Comparative prospective evaluation of the responsiveness of single-item pediatric pain-intensity self-report scales and their uniqueness from negative affect in a hospital setting

J Pain. 2010 Dec;11(12):1451-60. doi: 10.1016/j.jpain.2010.04.011. Epub 2010 Jun 20.


Evaluating pain in verbal children in the hospital setting is done primarily through serial assessments of pain intensity using single-item measures. However, little remains known about intensity scales' relative responsiveness and uniqueness from negative affect in this clinical setting. In the present study, a total of 411 assessments using 3 common pediatric pain intensity measures (the Faces Pain Scale-Revised, a verbally presented numeric rating scale, and a visual analog scale) were obtained over a period of 3 days from 29 children ages 9 to 18 years following a relatively standardized surgical procedure. Hierarchical linear models were used to compare the 3 scales on responsiveness over postoperative recovery time, invariance across baseline variables (age, sex, and baseline mood), and distinctiveness from changes in negative affect. Results showed that all 3 pain-intensity measures were highly interrelated, varied similarly with age and baseline state anxiety, and were comparably related to contemporaneous changes in affect. However, patients tended to rate pain intensity higher on the Numerical Rating Scale, and only this scale failed to reflect a decreasing trend in pain scores with elapsed surgical recovery time. Potential implications for clinical practice are discussed.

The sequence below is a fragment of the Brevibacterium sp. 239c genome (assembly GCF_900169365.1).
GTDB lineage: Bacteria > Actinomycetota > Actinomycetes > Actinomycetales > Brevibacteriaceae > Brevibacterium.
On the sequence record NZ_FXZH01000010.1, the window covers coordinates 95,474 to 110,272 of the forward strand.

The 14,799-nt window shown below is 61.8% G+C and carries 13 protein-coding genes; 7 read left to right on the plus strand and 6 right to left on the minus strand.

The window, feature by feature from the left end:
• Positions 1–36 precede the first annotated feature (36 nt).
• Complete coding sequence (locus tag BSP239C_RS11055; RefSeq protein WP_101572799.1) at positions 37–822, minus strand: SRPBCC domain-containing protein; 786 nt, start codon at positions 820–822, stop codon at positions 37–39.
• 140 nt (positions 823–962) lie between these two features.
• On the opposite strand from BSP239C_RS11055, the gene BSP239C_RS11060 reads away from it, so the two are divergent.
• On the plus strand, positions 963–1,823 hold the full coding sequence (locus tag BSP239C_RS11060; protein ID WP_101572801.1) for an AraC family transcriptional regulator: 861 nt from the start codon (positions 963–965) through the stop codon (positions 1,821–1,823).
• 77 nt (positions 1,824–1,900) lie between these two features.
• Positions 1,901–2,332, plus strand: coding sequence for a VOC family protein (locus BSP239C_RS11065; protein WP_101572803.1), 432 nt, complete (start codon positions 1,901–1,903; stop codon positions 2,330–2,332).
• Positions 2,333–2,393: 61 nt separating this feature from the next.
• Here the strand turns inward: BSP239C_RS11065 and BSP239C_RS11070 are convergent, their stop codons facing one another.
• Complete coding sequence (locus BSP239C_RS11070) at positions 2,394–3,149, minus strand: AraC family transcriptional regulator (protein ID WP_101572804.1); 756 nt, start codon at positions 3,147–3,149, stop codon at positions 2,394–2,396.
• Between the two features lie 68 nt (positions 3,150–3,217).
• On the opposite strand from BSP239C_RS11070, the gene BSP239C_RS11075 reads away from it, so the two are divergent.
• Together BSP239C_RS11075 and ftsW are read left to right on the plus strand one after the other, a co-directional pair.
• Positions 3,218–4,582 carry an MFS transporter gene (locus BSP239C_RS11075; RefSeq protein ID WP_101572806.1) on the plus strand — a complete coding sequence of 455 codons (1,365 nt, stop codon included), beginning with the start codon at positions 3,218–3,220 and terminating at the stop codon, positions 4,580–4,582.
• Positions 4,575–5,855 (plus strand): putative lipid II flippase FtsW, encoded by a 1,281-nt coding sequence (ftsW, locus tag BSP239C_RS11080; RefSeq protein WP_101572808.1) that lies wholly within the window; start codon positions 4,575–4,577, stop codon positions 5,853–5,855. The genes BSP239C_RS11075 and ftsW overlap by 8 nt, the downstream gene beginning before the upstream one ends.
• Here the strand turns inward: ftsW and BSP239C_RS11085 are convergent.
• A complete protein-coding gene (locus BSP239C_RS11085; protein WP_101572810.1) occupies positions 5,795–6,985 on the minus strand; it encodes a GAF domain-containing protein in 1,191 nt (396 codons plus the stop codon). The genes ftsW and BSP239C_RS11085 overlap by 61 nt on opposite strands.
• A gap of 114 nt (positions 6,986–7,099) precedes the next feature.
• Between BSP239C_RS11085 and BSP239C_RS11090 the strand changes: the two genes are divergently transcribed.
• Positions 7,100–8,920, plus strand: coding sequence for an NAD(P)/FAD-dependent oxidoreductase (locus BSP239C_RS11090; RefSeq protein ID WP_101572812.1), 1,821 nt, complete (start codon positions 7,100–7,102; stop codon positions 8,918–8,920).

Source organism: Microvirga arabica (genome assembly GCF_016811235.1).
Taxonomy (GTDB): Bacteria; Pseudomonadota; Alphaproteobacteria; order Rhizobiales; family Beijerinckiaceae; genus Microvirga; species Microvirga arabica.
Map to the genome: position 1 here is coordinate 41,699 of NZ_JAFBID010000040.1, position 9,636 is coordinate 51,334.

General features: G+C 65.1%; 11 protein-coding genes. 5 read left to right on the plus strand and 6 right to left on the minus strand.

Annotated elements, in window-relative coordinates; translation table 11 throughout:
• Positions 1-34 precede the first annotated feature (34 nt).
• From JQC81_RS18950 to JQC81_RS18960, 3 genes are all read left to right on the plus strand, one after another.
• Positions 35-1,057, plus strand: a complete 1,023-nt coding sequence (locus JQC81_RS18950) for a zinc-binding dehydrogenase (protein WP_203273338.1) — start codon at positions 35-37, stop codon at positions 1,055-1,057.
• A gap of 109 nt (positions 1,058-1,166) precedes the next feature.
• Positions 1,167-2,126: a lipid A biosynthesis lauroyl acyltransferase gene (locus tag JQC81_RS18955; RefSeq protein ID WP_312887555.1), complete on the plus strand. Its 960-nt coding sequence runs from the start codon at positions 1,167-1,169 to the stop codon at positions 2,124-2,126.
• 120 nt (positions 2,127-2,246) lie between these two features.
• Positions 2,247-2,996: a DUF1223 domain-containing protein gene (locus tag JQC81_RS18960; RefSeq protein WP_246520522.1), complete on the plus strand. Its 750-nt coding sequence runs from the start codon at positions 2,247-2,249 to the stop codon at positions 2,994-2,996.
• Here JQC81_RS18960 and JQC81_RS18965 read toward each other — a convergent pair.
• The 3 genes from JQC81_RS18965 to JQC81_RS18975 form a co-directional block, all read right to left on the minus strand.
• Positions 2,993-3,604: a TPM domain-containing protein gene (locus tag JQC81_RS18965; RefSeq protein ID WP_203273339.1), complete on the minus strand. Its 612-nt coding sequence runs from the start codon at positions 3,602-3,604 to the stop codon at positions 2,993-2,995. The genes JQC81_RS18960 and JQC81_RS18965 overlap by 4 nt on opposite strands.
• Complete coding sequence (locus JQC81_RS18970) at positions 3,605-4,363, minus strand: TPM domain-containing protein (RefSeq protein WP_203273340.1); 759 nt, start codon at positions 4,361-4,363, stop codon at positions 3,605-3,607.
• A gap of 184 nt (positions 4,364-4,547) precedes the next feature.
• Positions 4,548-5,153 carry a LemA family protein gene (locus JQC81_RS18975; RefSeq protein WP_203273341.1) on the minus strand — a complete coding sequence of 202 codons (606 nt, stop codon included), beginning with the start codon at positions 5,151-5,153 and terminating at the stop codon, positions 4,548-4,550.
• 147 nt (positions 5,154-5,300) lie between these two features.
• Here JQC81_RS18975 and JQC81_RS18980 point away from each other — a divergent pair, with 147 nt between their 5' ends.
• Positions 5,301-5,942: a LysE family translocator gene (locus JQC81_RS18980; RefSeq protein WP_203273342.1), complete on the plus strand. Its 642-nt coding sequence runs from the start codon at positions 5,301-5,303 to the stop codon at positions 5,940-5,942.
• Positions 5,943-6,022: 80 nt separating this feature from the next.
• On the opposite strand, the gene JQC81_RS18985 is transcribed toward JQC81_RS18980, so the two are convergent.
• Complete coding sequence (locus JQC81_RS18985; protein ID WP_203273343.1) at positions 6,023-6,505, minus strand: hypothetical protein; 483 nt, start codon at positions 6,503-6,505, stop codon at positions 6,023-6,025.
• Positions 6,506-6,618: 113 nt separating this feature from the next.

Perspective: This article presents data comparing the responsiveness over time and association with negative affect of 3 single-item pediatric pain-intensity scales commonly used in hospital settings. The results can help inform the selection of self-report measures when serially evaluating pain and treatment response in hospitalized children.

Publication types

  • Comparative Study
  • Research Support, Non-U.S. Gov't

MeSH terms

  • Adolescent
  • Child
  • Emotions
  • Female
  • Hospitals / standards*
  • Humans
  • Male
  • Pain Measurement / methods*
  • Pain Measurement / standards
  • Pain, Postoperative / diagnosis*
  • Severity of Illness Index